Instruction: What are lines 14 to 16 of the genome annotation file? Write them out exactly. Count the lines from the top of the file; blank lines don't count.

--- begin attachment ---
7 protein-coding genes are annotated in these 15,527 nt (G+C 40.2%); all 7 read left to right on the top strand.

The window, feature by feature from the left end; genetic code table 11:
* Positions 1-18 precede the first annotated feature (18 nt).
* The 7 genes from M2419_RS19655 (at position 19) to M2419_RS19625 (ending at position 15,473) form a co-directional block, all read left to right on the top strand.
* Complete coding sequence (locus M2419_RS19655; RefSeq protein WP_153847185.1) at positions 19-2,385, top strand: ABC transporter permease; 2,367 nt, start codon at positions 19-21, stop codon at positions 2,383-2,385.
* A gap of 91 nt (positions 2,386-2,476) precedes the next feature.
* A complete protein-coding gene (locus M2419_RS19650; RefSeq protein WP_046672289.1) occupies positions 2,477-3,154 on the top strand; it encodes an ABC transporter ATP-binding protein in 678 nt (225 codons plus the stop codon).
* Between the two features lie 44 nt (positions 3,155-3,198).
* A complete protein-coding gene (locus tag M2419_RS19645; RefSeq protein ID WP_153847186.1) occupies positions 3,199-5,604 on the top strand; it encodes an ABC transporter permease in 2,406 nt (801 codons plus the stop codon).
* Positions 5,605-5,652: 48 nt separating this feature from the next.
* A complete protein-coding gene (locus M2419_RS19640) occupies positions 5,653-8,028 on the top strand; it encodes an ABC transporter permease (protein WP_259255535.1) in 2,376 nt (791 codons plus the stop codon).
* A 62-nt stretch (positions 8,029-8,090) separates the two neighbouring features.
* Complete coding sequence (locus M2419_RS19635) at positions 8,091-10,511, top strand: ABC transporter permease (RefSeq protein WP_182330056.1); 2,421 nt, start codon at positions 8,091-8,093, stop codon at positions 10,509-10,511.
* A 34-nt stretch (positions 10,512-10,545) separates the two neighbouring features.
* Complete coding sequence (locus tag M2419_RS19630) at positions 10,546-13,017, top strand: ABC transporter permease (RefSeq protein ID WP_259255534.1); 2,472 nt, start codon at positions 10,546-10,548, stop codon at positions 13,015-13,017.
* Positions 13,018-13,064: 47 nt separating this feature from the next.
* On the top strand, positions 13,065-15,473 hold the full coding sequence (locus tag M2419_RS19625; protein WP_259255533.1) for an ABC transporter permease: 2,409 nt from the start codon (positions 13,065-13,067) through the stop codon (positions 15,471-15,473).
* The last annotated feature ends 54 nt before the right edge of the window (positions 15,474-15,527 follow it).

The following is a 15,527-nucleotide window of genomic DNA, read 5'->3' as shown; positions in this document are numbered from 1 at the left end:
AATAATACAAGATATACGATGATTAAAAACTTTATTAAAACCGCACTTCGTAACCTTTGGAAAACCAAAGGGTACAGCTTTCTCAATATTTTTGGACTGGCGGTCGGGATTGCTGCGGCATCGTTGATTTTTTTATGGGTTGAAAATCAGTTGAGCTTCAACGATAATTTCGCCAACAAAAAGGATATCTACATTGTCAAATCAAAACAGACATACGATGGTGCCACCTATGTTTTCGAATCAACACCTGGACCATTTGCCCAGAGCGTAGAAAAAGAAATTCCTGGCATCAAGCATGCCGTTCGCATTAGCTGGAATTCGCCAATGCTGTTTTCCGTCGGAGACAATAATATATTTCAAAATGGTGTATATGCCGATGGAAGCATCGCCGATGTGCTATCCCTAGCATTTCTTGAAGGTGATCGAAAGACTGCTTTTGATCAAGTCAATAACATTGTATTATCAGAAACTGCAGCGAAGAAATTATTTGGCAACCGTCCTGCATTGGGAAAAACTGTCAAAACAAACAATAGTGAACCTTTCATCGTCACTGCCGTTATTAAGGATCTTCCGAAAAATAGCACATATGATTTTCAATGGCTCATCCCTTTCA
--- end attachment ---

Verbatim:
* A 34-nt stretch (positions 10,512-10,545) separates the two neighbouring features.
* Complete coding sequence (locus tag M2419_RS19630) at positions 10,546-13,017, top strand: ABC transporter permease (RefSeq protein ID WP_259255534.1); 2,472 nt, start codon at positions 10,546-10,548, stop codon at positions 13,015-13,017.
* Positions 13,018-13,064: 47 nt separating this feature from the next.